A mistake I made for a long time was using eggs fresh from the fridge. Even if I’m doing a dry shake, I’m still starting with cold ingredients. So take the eggs out and let them come to room temperature first. Cold egg protein is much more stable and difficult to break apart than if it is at room temperature. The next tip is to use acid. Bakers will use cream of tartar as the acid helps accelerate the denaturing process along with beating it. In the cocktail, we use lemon or lime juice. It is much, much harder to form a foam without using an acid. The last bit of advice is to use sugar to stabilize the foamed protein from collapsing. A sweet liqueur alone isn’t enough. I’ve tried making fizzes with just liqueurs for sweeter alone, and they have never formed a good foam. This needs real simple syrup. If you don’t use sugar in your Fizz, what will happen is the foam will develop, but it will collapse back into the liquid just as fast, and you will be left with a thin layer of lame bubbles on top. It will still taste the same and be good, but that beautiful foam will be gone, and for these drinks, the large foam head is the garnish. The sugar makes the water “wetter” and helps keep the suspended air inside from combining into larger bubbles. This helps form a smoother micro bubble foam.

Cocktails with egg whites are some of the most elegant and sublime cocktails, but they are not the easiest to make. Eventually, you can get to a point where you can make them correctly and consistently, but it can take a while and many failed attempts. Hopefully, the tips I gave help shorten that journey. There are a lot of tips and tricks out there for making fizzes, and I tried to keep mine reasonable and realistic, but see what works for you. I’ve been doing this for a long time, and still, I have the occasional one that doesn’t foam up well, even though I make them all the same. It’s just the nature of the egg sometimes, and I accept it and make it again.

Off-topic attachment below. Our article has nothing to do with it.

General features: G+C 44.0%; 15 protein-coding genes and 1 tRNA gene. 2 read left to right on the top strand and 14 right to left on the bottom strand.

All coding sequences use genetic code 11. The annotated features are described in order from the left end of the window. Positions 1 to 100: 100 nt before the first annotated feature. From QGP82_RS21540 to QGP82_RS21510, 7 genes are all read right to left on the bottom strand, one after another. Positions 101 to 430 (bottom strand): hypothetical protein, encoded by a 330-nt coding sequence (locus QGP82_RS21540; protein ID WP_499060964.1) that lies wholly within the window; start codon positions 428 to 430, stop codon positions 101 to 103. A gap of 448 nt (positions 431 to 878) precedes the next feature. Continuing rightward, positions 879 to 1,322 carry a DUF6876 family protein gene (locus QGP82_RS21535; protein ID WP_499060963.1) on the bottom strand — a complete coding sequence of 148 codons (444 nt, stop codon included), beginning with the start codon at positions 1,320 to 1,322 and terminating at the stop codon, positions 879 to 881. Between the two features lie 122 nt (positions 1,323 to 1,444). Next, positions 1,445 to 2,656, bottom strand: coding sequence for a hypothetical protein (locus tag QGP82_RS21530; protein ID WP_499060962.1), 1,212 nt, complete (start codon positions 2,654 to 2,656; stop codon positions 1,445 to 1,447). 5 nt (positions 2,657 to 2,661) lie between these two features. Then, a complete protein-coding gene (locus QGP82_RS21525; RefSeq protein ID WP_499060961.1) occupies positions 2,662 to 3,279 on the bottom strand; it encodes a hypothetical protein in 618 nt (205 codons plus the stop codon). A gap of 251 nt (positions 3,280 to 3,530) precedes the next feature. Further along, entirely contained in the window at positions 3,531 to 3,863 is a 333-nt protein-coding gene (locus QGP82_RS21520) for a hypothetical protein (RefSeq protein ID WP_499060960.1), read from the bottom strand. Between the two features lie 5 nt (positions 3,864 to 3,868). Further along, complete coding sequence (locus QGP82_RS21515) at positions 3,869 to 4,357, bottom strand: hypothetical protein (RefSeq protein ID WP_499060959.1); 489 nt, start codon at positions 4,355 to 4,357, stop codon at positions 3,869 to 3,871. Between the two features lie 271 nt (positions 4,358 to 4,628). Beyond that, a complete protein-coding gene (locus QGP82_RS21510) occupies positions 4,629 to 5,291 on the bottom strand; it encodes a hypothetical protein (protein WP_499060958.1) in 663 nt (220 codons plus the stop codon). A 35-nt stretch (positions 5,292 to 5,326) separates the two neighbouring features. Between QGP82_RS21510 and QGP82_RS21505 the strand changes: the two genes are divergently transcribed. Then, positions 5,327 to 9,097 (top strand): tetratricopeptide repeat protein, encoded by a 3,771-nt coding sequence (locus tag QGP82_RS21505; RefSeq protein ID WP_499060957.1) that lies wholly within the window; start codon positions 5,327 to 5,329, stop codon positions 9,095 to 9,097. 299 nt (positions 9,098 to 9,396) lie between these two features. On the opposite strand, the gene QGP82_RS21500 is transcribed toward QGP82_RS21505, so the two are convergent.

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Clover Club

0 from 0 votes Only logged in users can rate recipes
Course: DrinksCuisine: American
Servings

1

servings
Calories

171

kcal
ABV

14%

Total time

3

minutes

Learn how to make a classic Clover Club cocktail.

Ingredients

  • 1 Whole Egg White

  • 1/2 oz Lemon Juice

  • 1/2 oz Raspberry Syrup